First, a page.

Carrot Cake

Since childhood I’ve been amazed at the way carrots transform themselves when baked into a cake. You don’t even know they’re there. I remember thinking when I was a boy: someone’s gotta be pulling my leg. This carrot cake is a far cry from the overly dense, overly moist cakes that I ate as a kid in the 70′s. And it’s not because the cake doesn’t have much carrot in it — there’s a full pound in there. It’s light and pleasing even so. Add frosting to it or don’t, either way it’s very worthwhile.

Begin by preheating your oven to 350. You’ll also want to line two 9″ cake layer pans with baking parchment according to these directions. Once that’s done, coarsely grate a pound of peeled carrots.

Pour your flour into a sifter (strainer) situated in a bowl on a scale.

Once you have the right amount, sift the flour into the bowl.

Add the leavening, spices and salt…

…and whisk it together with a fork.

Now for the wet stuff. Combine the sugars, eggs, oil and vanilla in the bowl of a mixer fitted with a paddle.

Beat the mixture on medium speed about 45 seconds until it’s well blended, then add the flour all at once.

Turn the machine down to medium-low and stir in the flour — about 30 seconds, until it’s barely been incorporated. Then scrape down the sides to make sure there’s no unincorporated flour anywhere in the bowl.

Add the carrots.

Stir those in for 10-15 seconds, as well as the raisins or nuts if you’re using them. Scrape the batter into the prepared pans…

…and bake 45-55 minutes until a cake tester or knife inserted into the center of the cake comes out clean.

Cool the cakes in the pans for about 10 minutes, then turn the layers out onto a very lightly greased parchment-lined rack (this will keep the tops from sticking to the rack). Peel off the parchment. Eat the cakes plain (very nice) or press on and make a layer cake.

Since these layers usually turn out quite flat on top and mostly square, there’s usually no need to trim them up as with butter cake layers. Simply apply one of the layers to a cardboard cake circle, put the circle on a revolving cake stand (three stationary cans of soup or vegetables will also work well as an elevated base) and ice the cake with one recipe of cream cheese frosting.

Refrigeration will firm up the frosting some if you wish. If not — eat!

This entry was posted in Cake Layers, Carrot Cake, Carrot Cake, Pastry, Pastry Components. Bookmark the permalink.

9 Responses to Carrot Cake

  1. Tom says:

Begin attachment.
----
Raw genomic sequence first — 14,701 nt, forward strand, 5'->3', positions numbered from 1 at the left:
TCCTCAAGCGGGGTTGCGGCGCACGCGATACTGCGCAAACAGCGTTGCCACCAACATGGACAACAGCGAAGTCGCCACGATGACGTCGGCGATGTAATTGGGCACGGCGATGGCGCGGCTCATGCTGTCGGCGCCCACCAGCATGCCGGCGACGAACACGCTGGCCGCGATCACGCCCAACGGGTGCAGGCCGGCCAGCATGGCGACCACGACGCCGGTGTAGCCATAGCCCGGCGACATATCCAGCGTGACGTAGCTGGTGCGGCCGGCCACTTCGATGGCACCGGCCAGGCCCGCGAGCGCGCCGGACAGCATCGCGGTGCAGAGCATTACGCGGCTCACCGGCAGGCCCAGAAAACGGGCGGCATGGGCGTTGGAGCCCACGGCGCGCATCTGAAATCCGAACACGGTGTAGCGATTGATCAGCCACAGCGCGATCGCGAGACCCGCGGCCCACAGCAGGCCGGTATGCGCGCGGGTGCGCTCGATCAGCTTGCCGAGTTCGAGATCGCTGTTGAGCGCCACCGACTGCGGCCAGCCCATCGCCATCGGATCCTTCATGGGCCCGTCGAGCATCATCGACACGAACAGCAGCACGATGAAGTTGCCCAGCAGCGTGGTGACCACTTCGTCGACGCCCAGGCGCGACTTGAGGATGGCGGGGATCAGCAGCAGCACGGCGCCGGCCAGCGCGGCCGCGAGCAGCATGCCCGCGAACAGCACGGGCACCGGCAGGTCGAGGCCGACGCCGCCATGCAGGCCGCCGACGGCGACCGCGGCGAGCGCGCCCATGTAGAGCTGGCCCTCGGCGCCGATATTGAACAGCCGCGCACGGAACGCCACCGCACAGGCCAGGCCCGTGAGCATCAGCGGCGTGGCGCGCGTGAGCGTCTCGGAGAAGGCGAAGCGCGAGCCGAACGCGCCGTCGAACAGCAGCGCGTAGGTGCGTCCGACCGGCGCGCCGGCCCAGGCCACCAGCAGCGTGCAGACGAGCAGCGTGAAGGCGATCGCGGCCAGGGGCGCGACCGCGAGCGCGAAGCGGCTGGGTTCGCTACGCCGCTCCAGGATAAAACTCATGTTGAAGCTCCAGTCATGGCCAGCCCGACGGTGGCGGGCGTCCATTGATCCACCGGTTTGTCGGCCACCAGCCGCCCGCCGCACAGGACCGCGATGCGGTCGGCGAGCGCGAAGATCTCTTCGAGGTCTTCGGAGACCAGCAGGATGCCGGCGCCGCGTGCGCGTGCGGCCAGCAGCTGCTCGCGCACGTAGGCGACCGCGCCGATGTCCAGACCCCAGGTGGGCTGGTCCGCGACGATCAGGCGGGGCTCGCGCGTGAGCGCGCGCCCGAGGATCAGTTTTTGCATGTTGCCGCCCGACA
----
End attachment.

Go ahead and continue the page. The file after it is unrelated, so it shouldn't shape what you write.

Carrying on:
Hi there!
    Thank you so much for this recipe – I’ve always loved carrot cake, but this is the best I’ve ever tasted. The addition of a cup of walnuts gave it a fantastic texture, and your step-by-step instructions were brilliant, too.
    I am so glad to have found your blog, can’t wait to explore some more!

  2. jack loganbill says:

    “Joe”,
    Just made your carrot cake for the first time. Looks great, tastes great, perfect. One issue, while cooling, both layers sunk to about 1″ thick. Is that normal?

    By the way, I weighed all ingredients as per your recipe.

    JackL

    • joepastry says:

      Hi Jack!

      Hmm…no, that’s not normal. How tall were they at their peak do you think? Before they fell?

      - Joe

  3. Rose almost 2″, height of the pan. I use HQ 9″ (magic) cake pans.

    Jack

    • joepastry says:

      Hm…that’s really odd. There are two things that occur. First, perhaps you need a higher gluten flour to give the cake the structure it needs to stand up. Another thought is that the oven was running hot and caused an overly fast rise, then a fall before the structure could catch up. What do you think?

      - Joe

  4. jack loganbill says:

    Perhaps I put too many carrots in the mix. You mention 1 pound (3 cups), and I went with 1 pound, which turns out to be a lot more than 3 cups depending on grating thickness. Perhaps 12 ounces is closer to 3 cups, at least for my grating…

    • joepastry says:

      That’s a possible cause, Jack. Carrot is heavy stuff. Still, if you went with a pound you should have been alright. Something caused the cake to inflate (perhaps overly) then fall before the structure could set. Too-hot ovens are often the cause, or weak flour.

      - Joe

  5. jack loganbill says:

    I guess we’ll just have to try it again! (Nov 1 church function)!!!

    Thanks Joe,
    JackL

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